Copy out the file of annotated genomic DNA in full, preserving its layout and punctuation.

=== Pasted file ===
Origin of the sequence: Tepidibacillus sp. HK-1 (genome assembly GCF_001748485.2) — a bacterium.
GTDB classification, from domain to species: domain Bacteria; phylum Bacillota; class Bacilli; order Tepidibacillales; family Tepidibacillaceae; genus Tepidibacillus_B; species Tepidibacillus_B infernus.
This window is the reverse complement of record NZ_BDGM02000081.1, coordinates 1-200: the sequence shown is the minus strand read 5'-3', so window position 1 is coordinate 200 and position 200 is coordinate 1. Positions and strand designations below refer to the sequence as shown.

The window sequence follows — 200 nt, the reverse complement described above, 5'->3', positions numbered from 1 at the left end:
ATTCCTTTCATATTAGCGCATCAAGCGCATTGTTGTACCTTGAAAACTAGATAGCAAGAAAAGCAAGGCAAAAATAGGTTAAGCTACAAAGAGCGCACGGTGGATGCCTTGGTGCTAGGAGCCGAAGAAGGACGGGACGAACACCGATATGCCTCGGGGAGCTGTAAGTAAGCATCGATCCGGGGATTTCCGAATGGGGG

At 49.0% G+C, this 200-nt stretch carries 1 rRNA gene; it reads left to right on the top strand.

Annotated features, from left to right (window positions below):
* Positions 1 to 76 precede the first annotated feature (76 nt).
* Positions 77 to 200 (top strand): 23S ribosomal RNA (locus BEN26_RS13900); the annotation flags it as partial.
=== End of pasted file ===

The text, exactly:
Origin of the sequence: Tepidibacillus sp. HK-1 (genome assembly GCF_001748485.2) — a bacterium.
GTDB classification, from domain to species: domain Bacteria; phylum Bacillota; class Bacilli; order Tepidibacillales; family Tepidibacillaceae; genus Tepidibacillus_B; species Tepidibacillus_B infernus.
This window is the reverse complement of record NZ_BDGM02000081.1, coordinates 1-200: the sequence shown is the minus strand read 5'-3', so window position 1 is coordinate 200 and position 200 is coordinate 1. Positions and strand designations below refer to the sequence as shown.

The window sequence follows — 200 nt, the reverse complement described above, 5'->3', positions numbered from 1 at the left end:
ATTCCTTTCATATTAGCGCATCAAGCGCATTGTTGTACCTTGAAAACTAGATAGCAAGAAAAGCAAGGCAAAAATAGGTTAAGCTACAAAGAGCGCACGGTGGATGCCTTGGTGCTAGGAGCCGAAGAAGGACGGGACGAACACCGATATGCCTCGGGGAGCTGTAAGTAAGCATCGATCCGGGGATTTCCGAATGGGGG

At 49.0% G+C, this 200-nt stretch carries 1 rRNA gene; it reads left to right on the top strand.

Annotated features, from left to right (window positions below):
* Positions 1 to 76 precede the first annotated feature (76 nt).
* Positions 77 to 200 (top strand): 23S ribosomal RNA (locus BEN26_RS13900); the annotation flags it as partial.